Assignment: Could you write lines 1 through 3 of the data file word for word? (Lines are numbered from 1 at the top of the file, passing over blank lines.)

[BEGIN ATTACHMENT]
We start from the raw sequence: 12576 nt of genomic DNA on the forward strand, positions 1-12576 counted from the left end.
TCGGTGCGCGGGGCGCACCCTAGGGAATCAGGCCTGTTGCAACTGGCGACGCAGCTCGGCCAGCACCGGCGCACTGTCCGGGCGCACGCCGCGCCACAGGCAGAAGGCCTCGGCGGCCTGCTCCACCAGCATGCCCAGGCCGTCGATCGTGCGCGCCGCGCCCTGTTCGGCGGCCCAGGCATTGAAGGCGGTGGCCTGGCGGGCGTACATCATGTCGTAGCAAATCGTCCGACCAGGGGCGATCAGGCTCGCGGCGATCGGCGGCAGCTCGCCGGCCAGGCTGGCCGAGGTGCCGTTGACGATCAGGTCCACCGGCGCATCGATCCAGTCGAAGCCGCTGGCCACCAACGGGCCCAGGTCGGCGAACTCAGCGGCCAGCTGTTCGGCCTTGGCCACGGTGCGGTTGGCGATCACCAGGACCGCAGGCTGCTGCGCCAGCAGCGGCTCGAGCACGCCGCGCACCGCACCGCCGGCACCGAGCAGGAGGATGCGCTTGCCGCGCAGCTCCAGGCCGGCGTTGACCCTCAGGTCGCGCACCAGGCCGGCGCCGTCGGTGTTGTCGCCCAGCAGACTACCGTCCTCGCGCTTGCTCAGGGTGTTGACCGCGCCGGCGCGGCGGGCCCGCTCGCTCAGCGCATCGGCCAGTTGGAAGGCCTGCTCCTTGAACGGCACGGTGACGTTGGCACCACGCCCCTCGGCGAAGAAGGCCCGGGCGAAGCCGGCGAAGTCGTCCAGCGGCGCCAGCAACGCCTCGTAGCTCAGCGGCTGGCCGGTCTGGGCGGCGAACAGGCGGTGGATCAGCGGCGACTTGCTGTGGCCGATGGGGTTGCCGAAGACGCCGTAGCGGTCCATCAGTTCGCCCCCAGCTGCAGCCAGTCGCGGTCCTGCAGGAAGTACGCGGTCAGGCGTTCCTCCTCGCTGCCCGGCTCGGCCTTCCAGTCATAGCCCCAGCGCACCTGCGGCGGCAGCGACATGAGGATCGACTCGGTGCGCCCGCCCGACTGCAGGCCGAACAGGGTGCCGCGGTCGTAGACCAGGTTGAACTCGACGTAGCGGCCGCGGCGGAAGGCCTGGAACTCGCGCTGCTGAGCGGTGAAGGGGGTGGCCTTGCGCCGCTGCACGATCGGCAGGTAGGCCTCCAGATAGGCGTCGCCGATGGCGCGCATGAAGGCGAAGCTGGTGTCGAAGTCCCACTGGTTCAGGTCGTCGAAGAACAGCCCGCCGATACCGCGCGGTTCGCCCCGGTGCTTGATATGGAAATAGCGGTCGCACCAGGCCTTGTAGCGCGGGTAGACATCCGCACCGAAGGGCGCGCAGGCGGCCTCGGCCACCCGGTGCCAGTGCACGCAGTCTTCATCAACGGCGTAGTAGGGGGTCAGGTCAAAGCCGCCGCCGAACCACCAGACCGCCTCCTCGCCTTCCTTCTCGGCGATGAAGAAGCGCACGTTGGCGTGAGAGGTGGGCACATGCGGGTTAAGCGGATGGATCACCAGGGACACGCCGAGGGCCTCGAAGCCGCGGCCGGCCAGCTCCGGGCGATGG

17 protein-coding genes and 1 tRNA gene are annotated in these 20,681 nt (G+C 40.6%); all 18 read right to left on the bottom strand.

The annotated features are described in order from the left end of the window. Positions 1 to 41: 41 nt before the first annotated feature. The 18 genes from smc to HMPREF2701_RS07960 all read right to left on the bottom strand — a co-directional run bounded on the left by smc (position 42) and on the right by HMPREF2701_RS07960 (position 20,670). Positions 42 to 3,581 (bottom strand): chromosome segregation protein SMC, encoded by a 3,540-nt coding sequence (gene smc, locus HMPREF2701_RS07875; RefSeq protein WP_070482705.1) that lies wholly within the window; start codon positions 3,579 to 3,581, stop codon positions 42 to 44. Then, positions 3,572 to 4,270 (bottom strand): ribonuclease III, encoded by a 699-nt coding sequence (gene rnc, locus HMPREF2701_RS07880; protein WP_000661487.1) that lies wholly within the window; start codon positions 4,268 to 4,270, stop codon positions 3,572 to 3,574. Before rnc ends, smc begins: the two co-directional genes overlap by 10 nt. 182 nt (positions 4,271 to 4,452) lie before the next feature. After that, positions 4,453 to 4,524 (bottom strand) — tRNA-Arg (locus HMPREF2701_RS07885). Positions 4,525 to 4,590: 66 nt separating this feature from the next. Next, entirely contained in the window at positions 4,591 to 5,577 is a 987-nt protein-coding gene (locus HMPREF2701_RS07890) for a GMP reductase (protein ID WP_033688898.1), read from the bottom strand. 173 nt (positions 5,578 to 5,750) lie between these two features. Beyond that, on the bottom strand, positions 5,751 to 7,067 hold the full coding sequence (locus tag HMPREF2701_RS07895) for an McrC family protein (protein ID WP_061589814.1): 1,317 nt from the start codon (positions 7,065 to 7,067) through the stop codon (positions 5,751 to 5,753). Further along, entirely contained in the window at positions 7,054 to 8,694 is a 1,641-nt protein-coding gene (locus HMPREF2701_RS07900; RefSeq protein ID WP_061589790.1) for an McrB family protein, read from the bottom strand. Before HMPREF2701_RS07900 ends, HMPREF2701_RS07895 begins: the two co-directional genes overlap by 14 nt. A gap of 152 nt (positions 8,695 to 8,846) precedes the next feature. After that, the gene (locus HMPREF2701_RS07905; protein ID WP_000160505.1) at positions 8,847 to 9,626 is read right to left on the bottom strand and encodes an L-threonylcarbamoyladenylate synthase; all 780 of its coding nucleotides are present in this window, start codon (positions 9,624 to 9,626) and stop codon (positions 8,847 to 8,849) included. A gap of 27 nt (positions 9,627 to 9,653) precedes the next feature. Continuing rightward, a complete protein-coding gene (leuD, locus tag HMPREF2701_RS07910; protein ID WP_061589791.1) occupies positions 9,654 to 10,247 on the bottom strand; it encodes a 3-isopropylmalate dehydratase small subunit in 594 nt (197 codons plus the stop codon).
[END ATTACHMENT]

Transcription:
We start from the raw sequence: 12576 nt of genomic DNA on the forward strand, positions 1-12576 counted from the left end.
TCGGTGCGCGGGGCGCACCCTAGGGAATCAGGCCTGTTGCAACTGGCGACGCAGCTCGGCCAGCACCGGCGCACTGTCCGGGCGCACGCCGCGCCACAGGCAGAAGGCCTCGGCGGCCTGCTCCACCAGCATGCCCAGGCCGTCGATCGTGCGCGCCGCGCCCTGTTCGGCGGCCCAGGCATTGAAGGCGGTGGCCTGGCGGGCGTACATCATGTCGTAGCAAATCGTCCGACCAGGGGCGATCAGGCTCGCGGCGATCGGCGGCAGCTCGCCGGCCAGGCTGGCCGAGGTGCCGTTGACGATCAGGTCCACCGGCGCATCGATCCAGTCGAAGCCGCTGGCCACCAACGGGCCCAGGTCGGCGAACTCAGCGGCCAGCTGTTCGGCCTTGGCCACGGTGCGGTTGGCGATCACCAGGACCGCAGGCTGCTGCGCCAGCAGCGGCTCGAGCACGCCGCGCACCGCACCGCCGGCACCGAGCAGGAGGATGCGCTTGCCGCGCAGCTCCAGGCCGGCGTTGACCCTCAGGTCGCGCACCAGGCCGGCGCCGTCGGTGTTGTCGCCCAGCAGACTACCGTCCTCGCGCTTGCTCAGGGTGTTGACCGCGCCGGCGCGGCGGGCCCGCTCGCTCAGCGCATCGGCCAGTTGGAAGGCCTGCTCCTTGAACGGCACGGTGACGTTGGCACCACGCCCCTCGGCGAAGAAGGCCCGGGCGAAGCCGGCGAAGTCGTCCAGCGGCGCCAGCAACGCCTCGTAGCTCAGCGGCTGGCCGGTCTGGGCGGCGAACAGGCGGTGGATCAGCGGCGACTTGCTGTGGCCGATGGGGTTGCCGAAGACGCCGTAGCGGTCCATCAGTTCGCCCCCAGCTGCAGCCAGTCGCGGTCCTGCAGGAAGTACGCGGTCAGGCGTTCCTCCTCGCTGCCCGGCTCGGCCTTCCAGTCATAGCCCCAGCGCACCTGCGGCGGCAGCGACATGAGGATCGACTCGGTGCGCCCGCCCGACTGCAGGCCGAACAGGGTGCCGCGGTCGTAGACCAGGTTGAACTCGACGTAGCGGCCGCGGCGGAAGGCCTGGAACTCGCGCTGCTGAGCGGTGAAGGGGGTGGCCTTGCGCCGCTGCACGATCGGCAGGTAGGCCTCCAGATAGGCGTCGCCGATGGCGCGCATGAAGGCGAAGCTGGTGTCGAAGTCCCACTGGTTCAGGTCGTCGAAGAACAGCCCGCCGATACCGCGCGGTTCGCCCCGGTGCTTGATATGGAAATAGCGGTCGCACCAGGCCTTGTAGCGCGGGTAGACATCCGCACCGAAGGGCGCGCAGGCGGCCTCGGCCACCCGGTGCCAGTGCACGCAGTCTTCATCAACGGCGTAGTAGGGGGTCAGGTCAAAGCCGCCGCCGAACCACCAGACCGCCTCCTCGCCTTCCTTCTCGGCGATGAAGAAGCGCACGTTGGCGTGAGAGGTGGGCACATGCGGGTTAAGCGGATGGATCACCAGGGACACGCCGAGGGCCTCGAAGCCGCGGCCGGCCAGCTCCGGGCGATGG

17 protein-coding genes and 1 tRNA gene are annotated in these 20,681 nt (G+C 40.6%); all 18 read right to left on the bottom strand.